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Abstract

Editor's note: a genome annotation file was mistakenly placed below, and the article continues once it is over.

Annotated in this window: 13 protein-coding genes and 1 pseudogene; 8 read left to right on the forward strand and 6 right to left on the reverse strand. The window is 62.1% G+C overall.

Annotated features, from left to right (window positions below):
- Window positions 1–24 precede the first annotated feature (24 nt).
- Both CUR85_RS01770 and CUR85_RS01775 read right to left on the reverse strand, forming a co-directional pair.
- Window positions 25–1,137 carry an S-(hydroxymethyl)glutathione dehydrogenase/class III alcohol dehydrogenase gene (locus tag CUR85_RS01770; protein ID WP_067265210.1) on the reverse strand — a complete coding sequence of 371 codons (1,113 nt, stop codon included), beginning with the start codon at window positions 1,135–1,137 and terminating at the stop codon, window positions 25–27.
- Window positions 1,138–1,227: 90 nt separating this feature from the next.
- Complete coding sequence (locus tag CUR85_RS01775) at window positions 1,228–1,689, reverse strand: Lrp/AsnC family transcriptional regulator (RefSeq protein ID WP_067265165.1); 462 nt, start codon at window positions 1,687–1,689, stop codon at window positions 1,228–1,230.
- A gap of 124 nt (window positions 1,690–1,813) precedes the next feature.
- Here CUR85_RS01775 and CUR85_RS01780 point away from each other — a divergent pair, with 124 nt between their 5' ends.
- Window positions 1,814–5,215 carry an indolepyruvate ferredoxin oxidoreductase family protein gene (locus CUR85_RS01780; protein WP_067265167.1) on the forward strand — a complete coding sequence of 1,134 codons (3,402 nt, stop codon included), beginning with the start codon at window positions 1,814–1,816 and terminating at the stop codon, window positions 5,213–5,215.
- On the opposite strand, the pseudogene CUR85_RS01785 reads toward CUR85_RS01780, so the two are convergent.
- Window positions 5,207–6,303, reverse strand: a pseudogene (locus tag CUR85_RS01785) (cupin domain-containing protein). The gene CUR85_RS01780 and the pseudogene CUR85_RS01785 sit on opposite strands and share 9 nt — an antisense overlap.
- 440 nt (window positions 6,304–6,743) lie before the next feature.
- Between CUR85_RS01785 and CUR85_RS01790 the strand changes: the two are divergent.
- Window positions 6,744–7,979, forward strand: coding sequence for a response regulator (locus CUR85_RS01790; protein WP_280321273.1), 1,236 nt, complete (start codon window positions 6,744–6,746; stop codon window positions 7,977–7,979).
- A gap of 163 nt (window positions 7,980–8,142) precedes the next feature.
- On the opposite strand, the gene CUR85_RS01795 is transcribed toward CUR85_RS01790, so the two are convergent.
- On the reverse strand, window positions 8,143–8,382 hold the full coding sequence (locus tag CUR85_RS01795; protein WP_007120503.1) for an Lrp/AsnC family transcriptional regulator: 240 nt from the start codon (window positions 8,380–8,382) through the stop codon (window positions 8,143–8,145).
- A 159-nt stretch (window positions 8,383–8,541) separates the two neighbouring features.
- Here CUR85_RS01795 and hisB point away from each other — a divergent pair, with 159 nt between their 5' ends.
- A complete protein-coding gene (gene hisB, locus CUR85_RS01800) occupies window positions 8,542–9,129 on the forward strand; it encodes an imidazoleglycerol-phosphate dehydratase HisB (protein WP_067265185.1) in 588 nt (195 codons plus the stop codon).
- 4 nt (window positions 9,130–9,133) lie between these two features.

Michel Butor's 6 810 000 litres d'eau par seconde bears certain similarities to each of his earlier stereophonic works, but is much more than a reworking of established techniques. Generally thought to be difficult, as indicated by the title, which arouses interest without revealing the subject matter, the work has a complex and masterful structure. Against a background of gradually accelerated time, emphasized by appropriate sound effects, an Announcer leads a tour of Niagara Falls. Alphabetically identified characters play out predictable roles as newlyweds, second honeymooners, and the lonely ones. A Reader recites throughout Chateaubriand's classic description of the Falls, constantly recombining the original words in canon form. The initially forbidding typography with three typefaces and three margins creates the possibility of multiple readings. Each part is preceded by directions enabling the reader to alter the text, increasing the volume for some characters, drowning out others. Thus, theoretically, one could read any one of ten texts: "mobile readings," revealing each a different work. This mobility, with the typography, creates an "intellectual chord," not possible otherwise except in music. The subtly colored polyphonic mobile brilliantly serves to express Butor's view of the human condition, reflected in his stereophonic vision of the Falls.

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